James Madison, often referred to as the “father of the constitution”, nearly killed that child in birthing it. His insistence on three key components of the “Virginia plan” (1) brought the convention to the brink of dissolution. Only Roger Sherman’s alternate suggestion (2) ‘saved the day’.
The information in the footnotes below reveal elements of the deep and divisive discord so often ignored these days in discussions of the constitution. Compare the Madison plan to the Sherman plan in the context of contemporary discussion, and it becomes painfully evident that the “Federalists” won the battle for the meaning of the constitution.
Our constitution today is treated as a guideline for governing — not, as was originally intended, as a document grudgingly creating a federal authority and serving as a document to strictly limit said authority to a ‘minarchial’ role, the bulk of authority resting with the sovereign states whose autonomy predated even the Declaration of Independence.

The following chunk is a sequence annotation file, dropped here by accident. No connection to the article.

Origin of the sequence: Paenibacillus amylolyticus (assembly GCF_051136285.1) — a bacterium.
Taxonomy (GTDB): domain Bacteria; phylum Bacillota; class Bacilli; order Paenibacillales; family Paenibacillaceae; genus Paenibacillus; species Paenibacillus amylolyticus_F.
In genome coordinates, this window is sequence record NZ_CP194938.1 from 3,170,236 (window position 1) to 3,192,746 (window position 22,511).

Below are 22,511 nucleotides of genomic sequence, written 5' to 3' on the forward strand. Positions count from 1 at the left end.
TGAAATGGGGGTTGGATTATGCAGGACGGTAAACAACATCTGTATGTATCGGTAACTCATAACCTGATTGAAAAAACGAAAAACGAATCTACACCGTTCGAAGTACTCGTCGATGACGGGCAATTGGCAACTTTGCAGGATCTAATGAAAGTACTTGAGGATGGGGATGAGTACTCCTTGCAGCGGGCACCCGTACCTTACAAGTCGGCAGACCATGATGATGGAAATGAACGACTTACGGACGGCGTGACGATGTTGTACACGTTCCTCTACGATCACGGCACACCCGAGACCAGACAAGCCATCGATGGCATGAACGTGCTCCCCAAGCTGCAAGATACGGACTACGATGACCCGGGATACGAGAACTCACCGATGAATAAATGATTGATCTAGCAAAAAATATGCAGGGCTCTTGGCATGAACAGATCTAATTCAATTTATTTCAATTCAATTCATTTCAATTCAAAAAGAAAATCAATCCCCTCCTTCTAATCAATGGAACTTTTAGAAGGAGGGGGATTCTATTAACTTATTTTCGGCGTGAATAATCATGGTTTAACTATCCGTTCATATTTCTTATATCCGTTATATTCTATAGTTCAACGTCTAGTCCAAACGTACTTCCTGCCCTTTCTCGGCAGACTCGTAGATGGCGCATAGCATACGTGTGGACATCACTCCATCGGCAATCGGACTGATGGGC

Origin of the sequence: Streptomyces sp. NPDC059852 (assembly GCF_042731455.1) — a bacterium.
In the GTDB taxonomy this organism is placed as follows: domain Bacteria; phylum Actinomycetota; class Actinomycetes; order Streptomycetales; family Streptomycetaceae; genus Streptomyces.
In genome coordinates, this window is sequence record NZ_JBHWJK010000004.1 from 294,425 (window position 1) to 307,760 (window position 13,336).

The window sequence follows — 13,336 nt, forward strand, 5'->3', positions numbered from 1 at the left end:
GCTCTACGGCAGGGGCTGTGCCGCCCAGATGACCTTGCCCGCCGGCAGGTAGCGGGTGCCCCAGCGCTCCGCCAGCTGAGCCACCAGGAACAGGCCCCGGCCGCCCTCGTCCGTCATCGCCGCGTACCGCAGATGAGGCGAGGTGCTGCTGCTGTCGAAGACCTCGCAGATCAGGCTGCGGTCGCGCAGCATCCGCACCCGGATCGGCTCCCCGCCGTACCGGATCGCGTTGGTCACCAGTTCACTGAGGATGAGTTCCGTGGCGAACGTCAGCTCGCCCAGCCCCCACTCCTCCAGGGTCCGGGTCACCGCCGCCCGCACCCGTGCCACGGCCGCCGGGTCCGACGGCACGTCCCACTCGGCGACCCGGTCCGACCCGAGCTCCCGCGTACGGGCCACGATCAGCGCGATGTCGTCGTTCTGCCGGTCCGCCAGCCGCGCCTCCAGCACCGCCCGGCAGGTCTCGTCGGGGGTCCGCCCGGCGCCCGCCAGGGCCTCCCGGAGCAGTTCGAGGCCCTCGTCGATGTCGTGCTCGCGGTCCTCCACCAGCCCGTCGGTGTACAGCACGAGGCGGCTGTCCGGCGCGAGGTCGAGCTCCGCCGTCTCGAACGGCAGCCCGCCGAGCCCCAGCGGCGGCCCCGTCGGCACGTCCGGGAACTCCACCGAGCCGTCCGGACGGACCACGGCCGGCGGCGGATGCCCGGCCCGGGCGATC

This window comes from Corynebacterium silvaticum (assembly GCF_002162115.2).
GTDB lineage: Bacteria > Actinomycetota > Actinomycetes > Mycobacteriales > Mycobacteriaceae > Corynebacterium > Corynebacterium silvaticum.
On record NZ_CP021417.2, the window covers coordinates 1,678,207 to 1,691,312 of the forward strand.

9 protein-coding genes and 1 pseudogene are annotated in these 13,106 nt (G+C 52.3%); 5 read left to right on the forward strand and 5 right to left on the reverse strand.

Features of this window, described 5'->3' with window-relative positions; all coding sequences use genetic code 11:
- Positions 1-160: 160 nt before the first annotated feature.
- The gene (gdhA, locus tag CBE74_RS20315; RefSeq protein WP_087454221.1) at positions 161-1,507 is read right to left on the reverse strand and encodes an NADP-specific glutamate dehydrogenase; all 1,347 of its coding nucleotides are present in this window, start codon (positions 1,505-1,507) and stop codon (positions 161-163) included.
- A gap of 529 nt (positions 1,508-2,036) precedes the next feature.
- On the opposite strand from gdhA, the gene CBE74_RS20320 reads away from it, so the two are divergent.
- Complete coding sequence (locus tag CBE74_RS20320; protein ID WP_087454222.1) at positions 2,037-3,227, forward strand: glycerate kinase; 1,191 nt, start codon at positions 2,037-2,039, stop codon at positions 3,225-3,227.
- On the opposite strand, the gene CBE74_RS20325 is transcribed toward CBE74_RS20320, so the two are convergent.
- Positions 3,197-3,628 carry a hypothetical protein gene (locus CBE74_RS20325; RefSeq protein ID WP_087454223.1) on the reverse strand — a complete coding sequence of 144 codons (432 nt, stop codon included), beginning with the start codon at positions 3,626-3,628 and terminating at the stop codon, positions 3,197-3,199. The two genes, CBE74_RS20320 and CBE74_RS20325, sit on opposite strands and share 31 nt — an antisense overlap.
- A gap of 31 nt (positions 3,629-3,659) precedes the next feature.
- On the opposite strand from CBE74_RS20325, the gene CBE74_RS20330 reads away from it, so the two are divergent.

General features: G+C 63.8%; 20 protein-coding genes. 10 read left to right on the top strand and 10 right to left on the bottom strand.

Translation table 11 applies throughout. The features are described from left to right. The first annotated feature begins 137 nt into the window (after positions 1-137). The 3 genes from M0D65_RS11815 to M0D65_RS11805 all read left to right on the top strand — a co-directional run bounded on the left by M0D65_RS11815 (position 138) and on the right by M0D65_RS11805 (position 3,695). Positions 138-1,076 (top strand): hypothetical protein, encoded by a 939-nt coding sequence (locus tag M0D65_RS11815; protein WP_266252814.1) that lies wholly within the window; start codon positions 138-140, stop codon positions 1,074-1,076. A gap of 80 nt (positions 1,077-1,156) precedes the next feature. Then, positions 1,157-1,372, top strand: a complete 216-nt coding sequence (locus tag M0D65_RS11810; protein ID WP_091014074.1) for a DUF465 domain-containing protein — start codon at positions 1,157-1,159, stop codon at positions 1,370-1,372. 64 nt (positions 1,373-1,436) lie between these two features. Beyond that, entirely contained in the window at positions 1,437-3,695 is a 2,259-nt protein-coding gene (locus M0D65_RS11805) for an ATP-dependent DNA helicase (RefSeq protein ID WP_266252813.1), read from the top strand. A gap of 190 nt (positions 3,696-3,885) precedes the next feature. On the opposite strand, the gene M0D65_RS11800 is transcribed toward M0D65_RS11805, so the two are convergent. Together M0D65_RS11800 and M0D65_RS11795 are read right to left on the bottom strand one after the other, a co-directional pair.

The rot is so deep and engrained (having spread relentlessly and insidiously for more than 200 years, only recently accelerating its pace) that only the several states can restrain it by exercising their originally intended sovereignty. No branch of the federal government has the ability to do so, nor the willingness, if truth be told. It remains to be seen if the states have the will, demanded by the people and exercised by their governments.
If we, the people, wish to restore the Founders’ vision of liberty, it is up to us to do so at the local, county, and state levels, independent and sovereign from Washington City’s fever swamp on the Potomac.
I doubt that Mr Madison would be comfortable with the monstrosity his federal government has become; I am sure that I am not.
(1) membership in both federal legislative houses determined by population; national legislature having veto power on any state legislation; and — least popular of all — national legislature empowered to legislate whenever it deemed a state incompetent or its legislation “disharmonious”
(2) objects of union strictly limited to only: defense against foreign danger; control of internal disputes and disorders; treaties; foreign commerce and its derived revenue